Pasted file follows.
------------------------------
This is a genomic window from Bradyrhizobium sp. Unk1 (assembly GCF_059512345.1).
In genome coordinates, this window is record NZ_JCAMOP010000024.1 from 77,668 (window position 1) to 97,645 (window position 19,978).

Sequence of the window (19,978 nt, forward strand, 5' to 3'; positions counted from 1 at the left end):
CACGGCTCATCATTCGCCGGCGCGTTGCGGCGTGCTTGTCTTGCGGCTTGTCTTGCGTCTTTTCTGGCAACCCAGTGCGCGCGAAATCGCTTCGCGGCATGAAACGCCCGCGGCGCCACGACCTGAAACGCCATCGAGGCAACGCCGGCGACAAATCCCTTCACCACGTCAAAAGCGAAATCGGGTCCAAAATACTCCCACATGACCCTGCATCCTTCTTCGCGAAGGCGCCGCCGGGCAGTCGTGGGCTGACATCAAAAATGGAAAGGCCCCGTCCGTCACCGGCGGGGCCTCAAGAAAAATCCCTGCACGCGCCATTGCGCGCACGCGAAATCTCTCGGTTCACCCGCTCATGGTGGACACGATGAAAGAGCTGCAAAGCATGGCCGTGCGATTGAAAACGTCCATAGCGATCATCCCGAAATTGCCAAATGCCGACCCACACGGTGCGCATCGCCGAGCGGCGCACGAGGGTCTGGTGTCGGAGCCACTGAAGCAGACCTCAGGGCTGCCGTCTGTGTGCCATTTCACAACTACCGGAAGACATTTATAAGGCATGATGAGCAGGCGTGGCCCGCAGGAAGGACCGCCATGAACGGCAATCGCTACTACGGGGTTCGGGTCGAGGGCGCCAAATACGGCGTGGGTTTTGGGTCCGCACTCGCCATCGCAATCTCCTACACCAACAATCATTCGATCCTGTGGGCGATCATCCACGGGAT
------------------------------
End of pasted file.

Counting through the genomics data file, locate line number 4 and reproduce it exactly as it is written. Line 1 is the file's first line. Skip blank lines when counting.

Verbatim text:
CACGGCTCATCATTCGCCGGCGCGTTGCGGCGTGCTTGTCTTGCGGCTTGTCTTGCGTCTTTTCTGGCAACCCAGTGCGCGCGAAATCGCTTCGCGGCATGAAACGCCCGCGGCGCCACGACCTGAAACGCCATCGAGGCAACGCCGGCGACAAATCCCTTCACCACGTCAAAAGCGAAATCGGGTCCAAAATACTCCCACATGACCCTGCATCCTTCTTCGCGAAGGCGCCGCCGGGCAGTCGTGGGCTGACATCAAAAATGGAAAGGCCCCGTCCGTCACCGGCGGGGCCTCAAGAAAAATCCCTGCACGCGCCATTGCGCGCACGCGAAATCTCTCGGTTCACCCGCTCATGGTGGACACGATGAAAGAGCTGCAAAGCATGGCCGTGCGATTGAAAACGTCCATAGCGATCATCCCGAAATTGCCAAATGCCGACCCACACGGTGCGCATCGCCGAGCGGCGCACGAGGGTCTGGTGTCGGAGCCACTGAAGCAGACCTCAGGGCTGCCGTCTGTGTGCCATTTCACAACTACCGGAAGACATTTATAAGGCATGATGAGCAGGCGTGGCCCGCAGGAAGGACCGCCATGAACGGCAATCGCTACTACGGGGTTCGGGTCGAGGGCGCCAAATACGGCGTGGGTTTTGGGTCCGCACTCGCCATCGCAATCTCCTACACCAACAATCATTCGATCCTGTGGGCGATCATCCACGGGAT